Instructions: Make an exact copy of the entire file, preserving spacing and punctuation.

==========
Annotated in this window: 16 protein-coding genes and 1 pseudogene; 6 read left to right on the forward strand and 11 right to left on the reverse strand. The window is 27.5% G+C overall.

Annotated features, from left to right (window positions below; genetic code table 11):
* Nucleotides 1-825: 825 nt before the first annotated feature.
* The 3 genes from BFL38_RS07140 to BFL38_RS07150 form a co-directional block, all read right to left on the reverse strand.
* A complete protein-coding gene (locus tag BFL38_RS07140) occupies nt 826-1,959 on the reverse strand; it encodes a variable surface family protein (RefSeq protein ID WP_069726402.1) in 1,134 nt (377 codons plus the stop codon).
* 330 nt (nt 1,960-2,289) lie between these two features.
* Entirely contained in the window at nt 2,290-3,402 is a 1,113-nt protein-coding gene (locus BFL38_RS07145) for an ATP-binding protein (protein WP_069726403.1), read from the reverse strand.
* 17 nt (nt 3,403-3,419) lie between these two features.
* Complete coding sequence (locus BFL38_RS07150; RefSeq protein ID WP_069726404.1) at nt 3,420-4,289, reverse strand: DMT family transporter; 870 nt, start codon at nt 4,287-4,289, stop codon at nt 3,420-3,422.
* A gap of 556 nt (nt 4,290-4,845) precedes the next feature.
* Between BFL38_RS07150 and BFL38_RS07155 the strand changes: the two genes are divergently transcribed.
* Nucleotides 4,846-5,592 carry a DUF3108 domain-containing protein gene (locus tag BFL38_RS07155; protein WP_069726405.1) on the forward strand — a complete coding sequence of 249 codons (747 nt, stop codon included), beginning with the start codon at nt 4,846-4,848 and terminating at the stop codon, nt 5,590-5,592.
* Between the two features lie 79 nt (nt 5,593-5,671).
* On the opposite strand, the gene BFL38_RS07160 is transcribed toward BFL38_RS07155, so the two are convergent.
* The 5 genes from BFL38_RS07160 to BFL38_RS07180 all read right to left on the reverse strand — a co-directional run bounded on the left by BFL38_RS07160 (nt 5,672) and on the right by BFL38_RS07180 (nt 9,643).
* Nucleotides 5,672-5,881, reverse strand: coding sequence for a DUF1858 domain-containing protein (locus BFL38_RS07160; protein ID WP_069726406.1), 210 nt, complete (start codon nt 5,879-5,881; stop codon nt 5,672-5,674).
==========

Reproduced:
Annotated in this window: 16 protein-coding genes and 1 pseudogene; 6 read left to right on the forward strand and 11 right to left on the reverse strand. The window is 27.5% G+C overall.

Annotated features, from left to right (window positions below; genetic code table 11):
* Nucleotides 1-825: 825 nt before the first annotated feature.
* The 3 genes from BFL38_RS07140 to BFL38_RS07150 form a co-directional block, all read right to left on the reverse strand.
* A complete protein-coding gene (locus tag BFL38_RS07140) occupies nt 826-1,959 on the reverse strand; it encodes a variable surface family protein (RefSeq protein ID WP_069726402.1) in 1,134 nt (377 codons plus the stop codon).
* 330 nt (nt 1,960-2,289) lie between these two features.
* Entirely contained in the window at nt 2,290-3,402 is a 1,113-nt protein-coding gene (locus BFL38_RS07145) for an ATP-binding protein (protein WP_069726403.1), read from the reverse strand.
* 17 nt (nt 3,403-3,419) lie between these two features.
* Complete coding sequence (locus BFL38_RS07150; RefSeq protein ID WP_069726404.1) at nt 3,420-4,289, reverse strand: DMT family transporter; 870 nt, start codon at nt 4,287-4,289, stop codon at nt 3,420-3,422.
* A gap of 556 nt (nt 4,290-4,845) precedes the next feature.
* Between BFL38_RS07150 and BFL38_RS07155 the strand changes: the two genes are divergently transcribed.
* Nucleotides 4,846-5,592 carry a DUF3108 domain-containing protein gene (locus tag BFL38_RS07155; protein WP_069726405.1) on the forward strand — a complete coding sequence of 249 codons (747 nt, stop codon included), beginning with the start codon at nt 4,846-4,848 and terminating at the stop codon, nt 5,590-5,592.
* Between the two features lie 79 nt (nt 5,593-5,671).
* On the opposite strand, the gene BFL38_RS07160 is transcribed toward BFL38_RS07155, so the two are convergent.
* The 5 genes from BFL38_RS07160 to BFL38_RS07180 all read right to left on the reverse strand — a co-directional run bounded on the left by BFL38_RS07160 (nt 5,672) and on the right by BFL38_RS07180 (nt 9,643).
* Nucleotides 5,672-5,881, reverse strand: coding sequence for a DUF1858 domain-containing protein (locus BFL38_RS07160; protein ID WP_069726406.1), 210 nt, complete (start codon nt 5,879-5,881; stop codon nt 5,672-5,674).